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Press Release – Coalition calls for investment in vulnerable pupils if educational attainment gap is to be closed

Greater investment in tailored services and resources for children and young people with Additional Support Needs (ASN) is required if the Government is to genuinely close the educational attainment gap, a leading coalition of independent and third sector children and young people service providers have advised the Scottish Government.

In a letter to John Swinney MSP, Cabinet Secretary for Education and Skills, the Scottish Children’s Services Coalition (SCSC) called on the Deputy First Minister to make children and young people with ASN a priority and invest in their futures.

The SCSC has highlighted to Mr Swinney that if we are indeed to close the attainment gap and achieve the FM’s aim of equal opportunity for all, a welcome aspiration for this Government, it is this group of children and young people, who disproportionately come from lower income families and areas of deprivation, who desperately need extra attention.

Latest Scottish Government figures indicate more than 153,000 pupils in Scottish schools classed as having ASN (more than 22.5 per cent of the pupil population) 1 but in the face of local authority cuts the number of specialist support staff in Scottish schools has dropped by nearly 10 per cent between 2010 and 2015 (from 19,332 to 17,408).2

 The most recent figures on attainment and leaver destinations indicate that school leavers with ASN are more than twice as likely to be unemployed or workless (15.1 per cent) than those with no ASN (6.3 per cent) nine months after leaving school.3

If these children and young people are to become an integral part of society more needs to be done to ensure true equality of opportunity for every child and young person.

Under the policy of inclusion there is a presumption that pupils with ASN are taught in a mainstream environment. There must therefore be genuine assessment about their ability to cope in mainstream education, with the necessary resources provided to support them and alternative provision offered should mainstream not be able to address their needs.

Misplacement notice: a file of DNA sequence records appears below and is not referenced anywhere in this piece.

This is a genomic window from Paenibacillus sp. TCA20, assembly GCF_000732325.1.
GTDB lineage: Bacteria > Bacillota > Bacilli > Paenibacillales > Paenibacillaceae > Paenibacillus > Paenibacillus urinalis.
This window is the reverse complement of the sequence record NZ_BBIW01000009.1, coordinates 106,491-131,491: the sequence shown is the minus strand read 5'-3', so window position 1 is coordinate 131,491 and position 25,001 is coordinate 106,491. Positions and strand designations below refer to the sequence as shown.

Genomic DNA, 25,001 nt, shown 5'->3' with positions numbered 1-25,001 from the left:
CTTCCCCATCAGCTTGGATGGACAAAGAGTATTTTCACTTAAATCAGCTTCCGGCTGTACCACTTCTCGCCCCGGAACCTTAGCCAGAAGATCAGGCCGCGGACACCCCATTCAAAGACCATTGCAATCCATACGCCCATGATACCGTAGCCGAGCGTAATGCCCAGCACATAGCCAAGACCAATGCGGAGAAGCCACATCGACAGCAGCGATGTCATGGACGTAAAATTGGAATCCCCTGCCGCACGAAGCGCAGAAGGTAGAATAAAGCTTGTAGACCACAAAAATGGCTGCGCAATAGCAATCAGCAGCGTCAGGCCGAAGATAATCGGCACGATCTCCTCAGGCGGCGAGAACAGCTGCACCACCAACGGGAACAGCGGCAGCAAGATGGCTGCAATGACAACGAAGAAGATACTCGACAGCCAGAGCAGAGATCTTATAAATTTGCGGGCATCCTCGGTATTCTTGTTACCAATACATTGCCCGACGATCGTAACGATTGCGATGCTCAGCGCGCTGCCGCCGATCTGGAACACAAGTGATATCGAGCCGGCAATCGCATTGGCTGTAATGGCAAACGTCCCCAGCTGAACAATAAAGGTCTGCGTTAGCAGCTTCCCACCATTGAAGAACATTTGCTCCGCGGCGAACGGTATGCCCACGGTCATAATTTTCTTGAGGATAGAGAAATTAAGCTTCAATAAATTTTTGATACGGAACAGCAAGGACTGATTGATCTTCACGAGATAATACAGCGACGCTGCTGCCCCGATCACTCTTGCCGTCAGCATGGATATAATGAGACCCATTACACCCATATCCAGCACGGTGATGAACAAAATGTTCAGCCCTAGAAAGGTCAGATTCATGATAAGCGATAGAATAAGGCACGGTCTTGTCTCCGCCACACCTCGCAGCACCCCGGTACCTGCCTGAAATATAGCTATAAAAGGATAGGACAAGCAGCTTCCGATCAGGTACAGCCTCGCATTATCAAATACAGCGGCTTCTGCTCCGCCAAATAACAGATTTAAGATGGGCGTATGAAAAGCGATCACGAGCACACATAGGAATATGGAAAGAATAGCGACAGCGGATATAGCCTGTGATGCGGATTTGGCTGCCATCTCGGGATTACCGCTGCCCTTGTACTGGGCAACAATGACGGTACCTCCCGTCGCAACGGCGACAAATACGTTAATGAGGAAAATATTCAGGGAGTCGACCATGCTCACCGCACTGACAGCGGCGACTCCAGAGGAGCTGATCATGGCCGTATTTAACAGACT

A spokesperson for the SCSC commented:

“Supporting children and young people with ASN is vital if we are to create an equal society and genuinely close the educational attainment gap once and for all. Resources have become so stretched that children and young people who require extra support and tailored services to their individual needs are simply being left behind.

“We must invest in early intervention to create an environment where if a child has ASN it will not impact on their ability to thrive and succeed in their education.”

ENDS

 For further information please contact Alex Orr, Policy Adviser to the Scottish Children’s Services Coalition, on 0131 603 8996 or contact@thescsc.org.uk.

Notes to Editors

References

1 Scottish Government, High Level Summary of Statistics Trend Last update: December 2015 – Additional Support Needs. Accessed at: http://www.gov.scot/Topics/Statistics/Browse/School-Education/TrendSpecialEducation

2 TESS, Support staff: the hidden casualties of austerity, 26th February 2016.

3 Scottish Government, Attainment and leaver destinations supplementary tables – updated December 2015, 8 December, Table L1.6. Available at: http://www.gov.scot/Topics/Statistics/Browse/School-Education/leavedestla/follleavedestat/attainmentandleavers1314 (Accessed 25th January 2016).

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About the Author

The SCSC is a collection of leading independent and third sector service providers. Members deliver specialist care and education services for children and young people with complex needs and care experience.